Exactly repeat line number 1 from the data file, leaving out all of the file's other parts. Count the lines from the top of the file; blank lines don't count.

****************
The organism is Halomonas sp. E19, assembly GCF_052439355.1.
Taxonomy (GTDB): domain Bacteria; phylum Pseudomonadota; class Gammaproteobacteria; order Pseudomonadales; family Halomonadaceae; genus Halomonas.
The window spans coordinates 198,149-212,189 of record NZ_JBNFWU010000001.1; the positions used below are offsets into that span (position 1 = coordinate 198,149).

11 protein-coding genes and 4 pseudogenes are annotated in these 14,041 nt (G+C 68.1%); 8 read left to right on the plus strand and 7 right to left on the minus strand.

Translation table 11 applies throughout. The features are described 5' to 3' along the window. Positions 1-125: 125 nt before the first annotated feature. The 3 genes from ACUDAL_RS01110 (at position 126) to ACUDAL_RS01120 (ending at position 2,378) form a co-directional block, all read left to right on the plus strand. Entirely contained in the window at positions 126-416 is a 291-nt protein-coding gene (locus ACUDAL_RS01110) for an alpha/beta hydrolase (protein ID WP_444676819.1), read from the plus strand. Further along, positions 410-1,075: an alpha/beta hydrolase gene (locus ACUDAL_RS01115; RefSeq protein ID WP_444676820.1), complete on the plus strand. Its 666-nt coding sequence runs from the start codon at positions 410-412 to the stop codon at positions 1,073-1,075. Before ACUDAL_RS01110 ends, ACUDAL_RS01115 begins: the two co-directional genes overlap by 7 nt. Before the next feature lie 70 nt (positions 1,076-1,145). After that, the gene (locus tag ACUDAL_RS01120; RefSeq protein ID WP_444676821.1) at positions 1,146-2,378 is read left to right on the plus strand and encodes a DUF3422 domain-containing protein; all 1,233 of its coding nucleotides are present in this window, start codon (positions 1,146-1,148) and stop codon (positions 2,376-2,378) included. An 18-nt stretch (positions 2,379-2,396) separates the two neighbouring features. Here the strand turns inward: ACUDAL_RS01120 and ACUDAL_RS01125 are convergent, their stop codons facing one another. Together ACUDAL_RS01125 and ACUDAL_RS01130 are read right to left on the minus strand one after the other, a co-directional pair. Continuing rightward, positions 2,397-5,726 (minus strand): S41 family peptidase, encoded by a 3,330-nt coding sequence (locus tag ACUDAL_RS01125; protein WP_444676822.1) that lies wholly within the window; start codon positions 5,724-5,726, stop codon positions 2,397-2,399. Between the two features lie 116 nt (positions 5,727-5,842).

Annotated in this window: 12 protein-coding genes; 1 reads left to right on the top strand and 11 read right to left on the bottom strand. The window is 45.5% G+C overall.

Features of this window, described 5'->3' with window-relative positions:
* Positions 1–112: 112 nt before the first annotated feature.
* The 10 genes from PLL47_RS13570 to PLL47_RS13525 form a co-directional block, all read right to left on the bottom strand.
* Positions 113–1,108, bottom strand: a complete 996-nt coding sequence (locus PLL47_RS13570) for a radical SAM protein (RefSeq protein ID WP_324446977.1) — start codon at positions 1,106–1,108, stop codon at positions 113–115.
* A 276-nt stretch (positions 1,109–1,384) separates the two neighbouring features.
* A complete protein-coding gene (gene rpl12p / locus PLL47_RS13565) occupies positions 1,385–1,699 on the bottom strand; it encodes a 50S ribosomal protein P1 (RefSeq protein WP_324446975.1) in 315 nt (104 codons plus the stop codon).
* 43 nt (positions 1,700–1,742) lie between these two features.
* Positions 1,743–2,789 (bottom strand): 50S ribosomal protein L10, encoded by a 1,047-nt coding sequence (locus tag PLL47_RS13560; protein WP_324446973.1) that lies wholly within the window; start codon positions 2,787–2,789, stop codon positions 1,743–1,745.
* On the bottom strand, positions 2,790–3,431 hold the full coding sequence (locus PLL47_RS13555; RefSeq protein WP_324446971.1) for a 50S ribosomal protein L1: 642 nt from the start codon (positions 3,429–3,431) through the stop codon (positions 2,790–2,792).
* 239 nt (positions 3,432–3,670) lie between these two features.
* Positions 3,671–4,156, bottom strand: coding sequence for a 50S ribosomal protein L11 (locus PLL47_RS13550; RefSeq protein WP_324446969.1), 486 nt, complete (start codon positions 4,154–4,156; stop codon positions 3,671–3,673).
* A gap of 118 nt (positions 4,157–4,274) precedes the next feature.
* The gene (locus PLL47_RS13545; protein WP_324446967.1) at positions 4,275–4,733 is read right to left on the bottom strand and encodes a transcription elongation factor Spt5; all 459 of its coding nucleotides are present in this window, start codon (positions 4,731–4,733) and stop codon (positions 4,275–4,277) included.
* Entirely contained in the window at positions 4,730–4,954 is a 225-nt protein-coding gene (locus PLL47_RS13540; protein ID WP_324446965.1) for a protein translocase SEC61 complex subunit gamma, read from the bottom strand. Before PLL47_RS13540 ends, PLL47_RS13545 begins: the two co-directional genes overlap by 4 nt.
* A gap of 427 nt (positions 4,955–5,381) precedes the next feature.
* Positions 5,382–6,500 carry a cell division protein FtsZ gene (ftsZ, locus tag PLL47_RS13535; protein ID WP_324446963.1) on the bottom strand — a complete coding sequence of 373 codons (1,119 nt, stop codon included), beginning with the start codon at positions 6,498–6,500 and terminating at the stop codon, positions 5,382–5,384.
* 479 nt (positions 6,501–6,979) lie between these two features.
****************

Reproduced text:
The organism is Halomonas sp. E19, assembly GCF_052439355.1.